12. “Imagine yourself as a living house. God comes in to rebuild that house. At first, perhaps, you can understand what He is doing. He is getting the drains right and stopping the leaks in the roof and so on; you knew that those jobs needed doing and so you are not surprised. But presently He starts knocking the house about in a way that hurts abominably and does not seem to make any sense. What on earth is He up to? The explanation is that He is building quite a different house from the one you thought of – throwing out a new wing here, putting on an extra floor there, running up towers, making courtyards. You thought you were being made into a decent little cottage: but He is building a palace. He intends to come and live in it Himself.” Mere Christianity
13. “No book is really worth reading at the age of ten which is not equally – and often far more – worth reading at the age of fifty and beyond.”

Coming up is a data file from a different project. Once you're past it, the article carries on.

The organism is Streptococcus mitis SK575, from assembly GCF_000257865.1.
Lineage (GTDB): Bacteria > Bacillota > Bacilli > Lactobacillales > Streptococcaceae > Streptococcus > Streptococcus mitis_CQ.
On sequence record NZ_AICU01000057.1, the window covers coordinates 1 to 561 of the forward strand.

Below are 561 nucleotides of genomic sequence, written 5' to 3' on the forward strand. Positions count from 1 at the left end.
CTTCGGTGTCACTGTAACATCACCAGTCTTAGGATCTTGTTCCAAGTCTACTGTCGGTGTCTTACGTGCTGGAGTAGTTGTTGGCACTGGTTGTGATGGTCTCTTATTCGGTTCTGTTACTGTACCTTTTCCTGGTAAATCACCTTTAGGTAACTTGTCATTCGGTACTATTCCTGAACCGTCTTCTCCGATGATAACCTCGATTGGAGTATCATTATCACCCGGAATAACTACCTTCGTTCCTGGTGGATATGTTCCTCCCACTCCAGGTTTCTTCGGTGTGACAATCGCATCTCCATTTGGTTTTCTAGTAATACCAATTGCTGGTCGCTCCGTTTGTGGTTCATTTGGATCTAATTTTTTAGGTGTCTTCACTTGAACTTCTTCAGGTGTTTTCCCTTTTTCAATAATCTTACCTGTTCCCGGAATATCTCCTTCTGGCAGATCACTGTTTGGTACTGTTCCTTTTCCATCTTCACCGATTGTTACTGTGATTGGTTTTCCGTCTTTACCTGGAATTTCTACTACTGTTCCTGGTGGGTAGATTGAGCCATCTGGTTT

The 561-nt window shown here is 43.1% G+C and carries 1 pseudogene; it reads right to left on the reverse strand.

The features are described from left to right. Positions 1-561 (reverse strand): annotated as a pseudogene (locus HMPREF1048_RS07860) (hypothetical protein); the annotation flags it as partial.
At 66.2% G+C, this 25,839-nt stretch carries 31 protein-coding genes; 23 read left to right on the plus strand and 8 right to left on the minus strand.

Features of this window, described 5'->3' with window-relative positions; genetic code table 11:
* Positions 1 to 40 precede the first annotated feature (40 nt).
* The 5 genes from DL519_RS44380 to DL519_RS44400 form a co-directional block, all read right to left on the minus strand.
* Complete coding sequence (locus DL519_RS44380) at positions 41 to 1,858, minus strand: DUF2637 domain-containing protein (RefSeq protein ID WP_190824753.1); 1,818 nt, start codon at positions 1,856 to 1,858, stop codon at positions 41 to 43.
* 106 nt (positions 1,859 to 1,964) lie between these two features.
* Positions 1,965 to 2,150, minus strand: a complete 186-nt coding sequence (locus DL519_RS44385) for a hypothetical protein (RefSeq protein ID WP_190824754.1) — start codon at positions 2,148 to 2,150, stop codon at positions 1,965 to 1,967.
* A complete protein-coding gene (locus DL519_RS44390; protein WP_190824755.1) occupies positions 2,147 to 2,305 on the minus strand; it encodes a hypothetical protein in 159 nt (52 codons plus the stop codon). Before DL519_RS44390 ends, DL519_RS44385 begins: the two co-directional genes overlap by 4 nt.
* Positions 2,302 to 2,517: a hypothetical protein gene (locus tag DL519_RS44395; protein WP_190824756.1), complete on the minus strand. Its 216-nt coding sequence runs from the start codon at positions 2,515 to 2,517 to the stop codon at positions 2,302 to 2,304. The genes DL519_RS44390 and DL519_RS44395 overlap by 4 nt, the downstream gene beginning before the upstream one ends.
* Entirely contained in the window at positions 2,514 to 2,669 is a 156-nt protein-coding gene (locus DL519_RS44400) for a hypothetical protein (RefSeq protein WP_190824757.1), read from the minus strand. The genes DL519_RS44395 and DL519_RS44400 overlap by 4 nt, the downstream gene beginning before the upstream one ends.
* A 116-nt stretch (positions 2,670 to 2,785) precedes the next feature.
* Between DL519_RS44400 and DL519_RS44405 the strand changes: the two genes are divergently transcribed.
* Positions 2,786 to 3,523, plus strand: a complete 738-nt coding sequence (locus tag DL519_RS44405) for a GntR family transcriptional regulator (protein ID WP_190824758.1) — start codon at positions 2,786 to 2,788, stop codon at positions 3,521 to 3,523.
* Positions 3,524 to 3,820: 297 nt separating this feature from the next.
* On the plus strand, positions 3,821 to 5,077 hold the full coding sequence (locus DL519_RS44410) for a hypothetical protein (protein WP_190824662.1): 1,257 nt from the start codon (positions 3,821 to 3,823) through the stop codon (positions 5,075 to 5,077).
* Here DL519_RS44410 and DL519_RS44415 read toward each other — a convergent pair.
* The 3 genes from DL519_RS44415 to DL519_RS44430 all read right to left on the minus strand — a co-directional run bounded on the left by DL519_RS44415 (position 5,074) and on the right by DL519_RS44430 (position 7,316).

14. “To be a Christian means to forgive the inexcusable because God has forgiven the inexcusable in you.”
15. “We are not necessarily doubting that God will do the best for us; we are wondering how painful the best will turn out to be.”
16. “A man can no more diminish God’s glory by refusing to worship Him than a lunatic can put out the sun by scribbling the word ‘darkness’ on the walls of his cell.” The Problem of Pain
17. “Love is not affectionate feeling, but a steady wish for the loved person’s ultimate good as far as it can be obtained.”
18. “There are far, far better things ahead than any we leave behind.”
19. “God can’t give us peace and happiness apart from Himself because there is no such thing.”
20. “Crying is all right in its way while it lasts. But you have to stop sooner or later, and then you still have to decide what to do.” The Silver Chair